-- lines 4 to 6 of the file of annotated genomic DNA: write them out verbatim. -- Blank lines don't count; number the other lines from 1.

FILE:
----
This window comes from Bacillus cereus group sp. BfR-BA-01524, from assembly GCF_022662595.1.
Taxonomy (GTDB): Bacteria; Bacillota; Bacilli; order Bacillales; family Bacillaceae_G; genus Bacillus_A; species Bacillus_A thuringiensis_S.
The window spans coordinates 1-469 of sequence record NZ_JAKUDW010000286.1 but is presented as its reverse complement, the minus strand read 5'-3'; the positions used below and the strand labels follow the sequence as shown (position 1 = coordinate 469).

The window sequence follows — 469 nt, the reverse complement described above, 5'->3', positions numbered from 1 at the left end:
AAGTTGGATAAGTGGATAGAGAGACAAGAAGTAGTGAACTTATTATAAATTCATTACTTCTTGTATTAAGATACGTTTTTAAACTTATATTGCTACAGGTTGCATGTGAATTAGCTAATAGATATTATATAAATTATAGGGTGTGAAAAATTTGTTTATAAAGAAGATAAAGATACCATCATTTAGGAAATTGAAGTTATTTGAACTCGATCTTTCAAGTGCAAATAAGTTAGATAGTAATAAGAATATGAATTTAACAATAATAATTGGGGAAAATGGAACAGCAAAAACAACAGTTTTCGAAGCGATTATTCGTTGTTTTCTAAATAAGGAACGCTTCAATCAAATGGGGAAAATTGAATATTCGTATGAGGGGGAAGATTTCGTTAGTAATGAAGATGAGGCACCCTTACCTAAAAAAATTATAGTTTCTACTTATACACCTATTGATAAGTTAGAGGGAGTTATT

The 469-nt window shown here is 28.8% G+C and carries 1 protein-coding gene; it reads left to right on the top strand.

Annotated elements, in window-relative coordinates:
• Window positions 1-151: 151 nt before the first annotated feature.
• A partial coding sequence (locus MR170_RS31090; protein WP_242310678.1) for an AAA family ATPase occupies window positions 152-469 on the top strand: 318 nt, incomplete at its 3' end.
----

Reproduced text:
The window sequence follows — 469 nt, the reverse complement described above, 5'->3', positions numbered from 1 at the left end:
AAGTTGGATAAGTGGATAGAGAGACAAGAAGTAGTGAACTTATTATAAATTCATTACTTCTTGTATTAAGATACGTTTTTAAACTTATATTGCTACAGGTTGCATGTGAATTAGCTAATAGATATTATATAAATTATAGGGTGTGAAAAATTTGTTTATAAAGAAGATAAAGATACCATCATTTAGGAAATTGAAGTTATTTGAACTCGATCTTTCAAGTGCAAATAAGTTAGATAGTAATAAGAATATGAATTTAACAATAATAATTGGGGAAAATGGAACAGCAAAAACAACAGTTTTCGAAGCGATTATTCGTTGTTTTCTAAATAAGGAACGCTTCAATCAAATGGGGAAAATTGAATATTCGTATGAGGGGGAAGATTTCGTTAGTAATGAAGATGAGGCACCCTTACCTAAAAAAATTATAGTTTCTACTTATACACCTATTGATAAGTTAGAGGGAGTTATT

The 469-nt window shown here is 28.8% G+C and carries 1 protein-coding gene; it reads left to right on the top strand.